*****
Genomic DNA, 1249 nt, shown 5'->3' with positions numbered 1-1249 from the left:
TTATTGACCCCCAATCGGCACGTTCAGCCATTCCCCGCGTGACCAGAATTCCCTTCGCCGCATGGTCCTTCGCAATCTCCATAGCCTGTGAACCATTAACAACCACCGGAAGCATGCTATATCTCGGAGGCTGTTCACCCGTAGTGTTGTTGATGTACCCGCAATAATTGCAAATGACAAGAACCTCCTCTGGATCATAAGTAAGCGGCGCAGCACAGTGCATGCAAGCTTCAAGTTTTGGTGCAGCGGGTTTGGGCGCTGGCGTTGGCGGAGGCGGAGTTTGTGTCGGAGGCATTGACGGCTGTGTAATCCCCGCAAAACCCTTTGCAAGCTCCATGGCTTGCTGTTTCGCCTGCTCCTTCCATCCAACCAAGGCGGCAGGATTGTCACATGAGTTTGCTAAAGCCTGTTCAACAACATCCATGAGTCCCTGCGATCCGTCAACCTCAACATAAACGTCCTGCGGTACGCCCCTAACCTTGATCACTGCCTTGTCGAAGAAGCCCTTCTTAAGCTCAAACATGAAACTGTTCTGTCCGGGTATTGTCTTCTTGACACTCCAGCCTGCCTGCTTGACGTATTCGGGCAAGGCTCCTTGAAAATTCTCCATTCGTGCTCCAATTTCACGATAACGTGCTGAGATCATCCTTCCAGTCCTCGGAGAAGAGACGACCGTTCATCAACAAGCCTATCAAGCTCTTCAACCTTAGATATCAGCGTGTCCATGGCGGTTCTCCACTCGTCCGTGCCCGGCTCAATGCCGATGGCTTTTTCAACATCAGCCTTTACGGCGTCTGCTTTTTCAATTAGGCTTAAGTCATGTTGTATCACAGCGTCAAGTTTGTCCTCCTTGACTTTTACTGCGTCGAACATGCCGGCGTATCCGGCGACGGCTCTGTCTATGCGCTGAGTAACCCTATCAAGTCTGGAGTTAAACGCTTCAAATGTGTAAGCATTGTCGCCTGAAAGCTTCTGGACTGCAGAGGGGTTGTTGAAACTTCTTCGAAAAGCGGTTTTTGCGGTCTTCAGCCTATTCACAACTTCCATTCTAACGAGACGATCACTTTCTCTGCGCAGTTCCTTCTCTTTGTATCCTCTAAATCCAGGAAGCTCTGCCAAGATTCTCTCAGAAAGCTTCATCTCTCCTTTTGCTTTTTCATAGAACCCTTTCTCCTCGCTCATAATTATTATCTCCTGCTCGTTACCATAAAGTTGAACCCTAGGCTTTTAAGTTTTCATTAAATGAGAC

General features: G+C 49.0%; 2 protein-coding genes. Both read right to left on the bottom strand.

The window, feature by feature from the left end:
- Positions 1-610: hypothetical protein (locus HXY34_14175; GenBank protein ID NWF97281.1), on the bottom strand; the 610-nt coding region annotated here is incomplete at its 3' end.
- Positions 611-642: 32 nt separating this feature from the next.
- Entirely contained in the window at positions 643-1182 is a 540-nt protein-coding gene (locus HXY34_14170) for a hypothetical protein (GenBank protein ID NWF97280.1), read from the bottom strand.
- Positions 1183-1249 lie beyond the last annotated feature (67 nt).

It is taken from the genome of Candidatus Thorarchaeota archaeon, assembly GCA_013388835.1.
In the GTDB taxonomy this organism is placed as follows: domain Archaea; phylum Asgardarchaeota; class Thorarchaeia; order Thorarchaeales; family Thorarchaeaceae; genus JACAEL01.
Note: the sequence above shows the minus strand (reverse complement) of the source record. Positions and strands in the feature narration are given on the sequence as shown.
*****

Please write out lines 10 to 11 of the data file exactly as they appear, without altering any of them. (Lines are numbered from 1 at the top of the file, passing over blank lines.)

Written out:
In the GTDB taxonomy this organism is placed as follows: domain Archaea; phylum Asgardarchaeota; class Thorarchaeia; order Thorarchaeales; family Thorarchaeaceae; genus JACAEL01.
Note: the sequence above shows the minus strand (reverse complement) of the source record. Positions and strands in the feature narration are given on the sequence as shown.